Blood Res 2018; 53(1): 41-48
Global hemostatic assay of different target procoagulant activities of factor VIII and factor IX
Ki-Young Yoo1*, Soo-Young Jung1, Sung-Ho Hwang2, Su-Min Lee2, Jong-Ho Park2, and Hyun-Ja Nam2

1Korea Hemophilia Foundation, Seoul, Korea.

2Mogam Institute for Biomedical Research, Yongin, Korea.

Correspondence to: Ki-Young Yoo, M.D., Ph.D. Korea Hemophilia Foundation, 70 Saimdang-ro, Seocho-gu, Seoul 06641, Korea.
Received: June 26, 2017; Revised: October 11, 2017; Accepted: October 29, 2017; Published online: March 31, 2018.
© The Korean Journal of Hematology. All rights reserved.



Korean National Health Insurance reimburses factor VIII (FVIII) and factor IX (FIX) clotting factor concentrate (CFC) infusions to discrepant activity levels, allowing elevation of FVIII activity to 60 IU/dL and FIX to 40 IU/dL. We aimed to assess hemostatic response to these target levels using global hemostatic assays.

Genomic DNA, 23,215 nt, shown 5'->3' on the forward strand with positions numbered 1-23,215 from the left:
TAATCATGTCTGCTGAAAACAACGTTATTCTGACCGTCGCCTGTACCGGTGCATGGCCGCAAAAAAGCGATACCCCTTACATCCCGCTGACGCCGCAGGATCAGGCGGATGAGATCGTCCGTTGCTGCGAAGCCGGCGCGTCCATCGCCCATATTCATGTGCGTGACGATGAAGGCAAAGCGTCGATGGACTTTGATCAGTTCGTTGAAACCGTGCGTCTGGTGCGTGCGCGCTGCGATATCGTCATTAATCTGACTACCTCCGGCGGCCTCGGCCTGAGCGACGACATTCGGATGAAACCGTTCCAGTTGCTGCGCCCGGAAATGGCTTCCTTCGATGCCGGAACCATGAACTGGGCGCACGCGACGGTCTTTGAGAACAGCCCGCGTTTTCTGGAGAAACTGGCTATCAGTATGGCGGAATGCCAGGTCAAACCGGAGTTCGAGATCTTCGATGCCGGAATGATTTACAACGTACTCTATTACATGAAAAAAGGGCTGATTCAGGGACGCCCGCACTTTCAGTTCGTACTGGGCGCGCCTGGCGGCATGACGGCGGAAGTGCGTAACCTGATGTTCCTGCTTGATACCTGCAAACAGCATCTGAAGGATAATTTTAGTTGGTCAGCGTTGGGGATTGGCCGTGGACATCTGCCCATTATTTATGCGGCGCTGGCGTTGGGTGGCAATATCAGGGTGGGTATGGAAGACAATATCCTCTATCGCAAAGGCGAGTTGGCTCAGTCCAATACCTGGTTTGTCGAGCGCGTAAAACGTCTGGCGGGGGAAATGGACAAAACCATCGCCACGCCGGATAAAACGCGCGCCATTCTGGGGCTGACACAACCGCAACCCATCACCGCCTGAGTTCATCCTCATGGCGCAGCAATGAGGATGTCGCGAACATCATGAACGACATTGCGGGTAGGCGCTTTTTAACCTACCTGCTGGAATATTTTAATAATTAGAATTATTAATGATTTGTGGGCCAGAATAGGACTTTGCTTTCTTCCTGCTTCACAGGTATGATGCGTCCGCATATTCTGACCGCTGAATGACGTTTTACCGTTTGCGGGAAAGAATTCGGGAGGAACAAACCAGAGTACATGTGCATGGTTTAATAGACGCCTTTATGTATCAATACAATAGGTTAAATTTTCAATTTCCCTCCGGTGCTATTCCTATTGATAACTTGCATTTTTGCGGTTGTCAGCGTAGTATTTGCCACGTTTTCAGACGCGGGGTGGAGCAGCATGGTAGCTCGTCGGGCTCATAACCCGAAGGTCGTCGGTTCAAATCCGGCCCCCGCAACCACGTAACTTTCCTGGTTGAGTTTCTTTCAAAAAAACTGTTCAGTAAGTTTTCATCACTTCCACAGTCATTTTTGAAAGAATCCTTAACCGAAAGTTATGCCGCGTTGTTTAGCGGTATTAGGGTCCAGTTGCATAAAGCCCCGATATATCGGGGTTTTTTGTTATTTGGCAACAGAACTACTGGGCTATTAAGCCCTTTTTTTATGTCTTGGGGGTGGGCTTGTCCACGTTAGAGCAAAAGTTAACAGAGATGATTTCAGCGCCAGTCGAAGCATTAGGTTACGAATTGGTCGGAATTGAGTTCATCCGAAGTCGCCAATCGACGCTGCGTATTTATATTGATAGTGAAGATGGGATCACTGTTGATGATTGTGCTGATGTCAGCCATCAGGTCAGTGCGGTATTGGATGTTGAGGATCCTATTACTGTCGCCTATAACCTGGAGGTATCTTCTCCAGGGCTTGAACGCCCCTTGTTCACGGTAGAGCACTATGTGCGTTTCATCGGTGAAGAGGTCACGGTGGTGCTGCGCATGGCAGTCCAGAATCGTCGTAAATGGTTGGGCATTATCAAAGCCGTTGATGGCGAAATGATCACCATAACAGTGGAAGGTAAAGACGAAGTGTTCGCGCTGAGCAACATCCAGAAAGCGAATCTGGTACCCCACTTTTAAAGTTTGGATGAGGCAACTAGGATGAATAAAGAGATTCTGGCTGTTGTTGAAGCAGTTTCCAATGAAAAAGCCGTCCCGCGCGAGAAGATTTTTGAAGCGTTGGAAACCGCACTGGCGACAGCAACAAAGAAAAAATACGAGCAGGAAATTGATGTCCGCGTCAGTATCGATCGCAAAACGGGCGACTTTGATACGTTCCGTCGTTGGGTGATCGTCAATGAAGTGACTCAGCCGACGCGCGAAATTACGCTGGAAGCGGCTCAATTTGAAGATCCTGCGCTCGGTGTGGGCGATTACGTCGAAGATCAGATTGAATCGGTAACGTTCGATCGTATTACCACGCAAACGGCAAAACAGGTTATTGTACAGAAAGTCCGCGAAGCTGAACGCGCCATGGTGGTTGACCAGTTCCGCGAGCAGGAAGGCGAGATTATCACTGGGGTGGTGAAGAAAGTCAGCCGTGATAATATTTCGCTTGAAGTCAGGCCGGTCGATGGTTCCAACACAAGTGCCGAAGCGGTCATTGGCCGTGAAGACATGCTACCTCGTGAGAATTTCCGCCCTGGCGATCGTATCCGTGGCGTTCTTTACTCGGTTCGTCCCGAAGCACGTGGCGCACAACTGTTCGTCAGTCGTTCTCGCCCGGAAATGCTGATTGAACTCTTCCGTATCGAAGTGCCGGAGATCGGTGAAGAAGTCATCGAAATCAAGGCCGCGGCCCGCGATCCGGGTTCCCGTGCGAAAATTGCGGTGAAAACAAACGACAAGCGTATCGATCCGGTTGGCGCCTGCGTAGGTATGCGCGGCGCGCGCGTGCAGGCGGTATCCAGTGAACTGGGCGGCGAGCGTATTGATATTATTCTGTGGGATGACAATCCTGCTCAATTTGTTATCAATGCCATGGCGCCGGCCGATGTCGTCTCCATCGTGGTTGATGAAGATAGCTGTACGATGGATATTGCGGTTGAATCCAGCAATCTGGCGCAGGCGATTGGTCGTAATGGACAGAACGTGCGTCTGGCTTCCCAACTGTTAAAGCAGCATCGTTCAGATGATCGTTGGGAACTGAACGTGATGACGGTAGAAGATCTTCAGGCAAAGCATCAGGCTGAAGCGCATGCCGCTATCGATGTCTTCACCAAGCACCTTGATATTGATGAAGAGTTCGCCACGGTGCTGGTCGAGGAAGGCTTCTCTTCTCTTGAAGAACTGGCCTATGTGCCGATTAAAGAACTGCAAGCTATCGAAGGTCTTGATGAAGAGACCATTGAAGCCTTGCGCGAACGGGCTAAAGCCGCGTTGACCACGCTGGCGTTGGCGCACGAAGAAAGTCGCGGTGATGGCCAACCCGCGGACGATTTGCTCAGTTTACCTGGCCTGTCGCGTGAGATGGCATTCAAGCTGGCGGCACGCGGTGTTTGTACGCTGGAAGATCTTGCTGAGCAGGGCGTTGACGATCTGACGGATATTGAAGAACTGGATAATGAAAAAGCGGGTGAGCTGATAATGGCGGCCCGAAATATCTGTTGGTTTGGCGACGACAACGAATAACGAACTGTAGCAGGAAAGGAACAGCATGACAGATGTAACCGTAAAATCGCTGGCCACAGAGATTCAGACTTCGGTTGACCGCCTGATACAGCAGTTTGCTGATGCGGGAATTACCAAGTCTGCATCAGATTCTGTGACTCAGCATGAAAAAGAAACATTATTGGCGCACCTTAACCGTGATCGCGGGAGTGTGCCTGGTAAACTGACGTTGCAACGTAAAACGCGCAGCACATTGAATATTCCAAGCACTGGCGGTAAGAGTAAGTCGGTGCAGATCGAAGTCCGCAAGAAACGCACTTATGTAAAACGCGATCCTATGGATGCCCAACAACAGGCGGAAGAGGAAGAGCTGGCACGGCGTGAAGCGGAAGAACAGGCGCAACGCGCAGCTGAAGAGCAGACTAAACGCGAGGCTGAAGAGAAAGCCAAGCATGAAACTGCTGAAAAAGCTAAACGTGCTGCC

We enrolled 34 normal healthy men, 34 patients with hemophilia A, and 36 with hemophilia B, with residual factor activity of 3 IU/dL or less and without inhibitors. Patients with hemophilia A and B received injected CFCs according to reimbursement guidelines. Fifteen minutes after injection, we assessed hemostatic response with global hemostatic assays: thrombin generation assay (TGA), thromboelastography (TEG), and clot waveform analysis (CWA).


Normal healthy men and patients with hemophilia A and B were 36.7, 37.2, and 35.1 years old, respectively. FVIII and recombinant FIX concentrate doses were 28.8 IU/kg and 43.6 IU/kg. Post-infusion FVIII activity rose from 0.5 IU/dL to 69.4 IU/dL, while FIX activity rose from 1.4 IU/dL to 46.8 IU/dL. Post-infusion peak thrombin concentrations in hemophilia A and B were 116.6 nM/L and 76.4 nM/L (P<0.001). Post-infusion endogenous thrombin potential (ETP) in hemophilia A and B was 1349.8 nM/min and 915.6 nM (P<0.001). TEG index of hemophilia A and B was 0.11 and −0.51 (P=0.006).


Current reimbursed doses for FIX concentrates are insufficient to achieve hemostatic responses comparable to those after reimbursed doses for FVIII concentrates in terms of peak thrombin concentration, ETP, and TEG index.

Keywords: Hemophilia A, Hemophilia B, Thrombin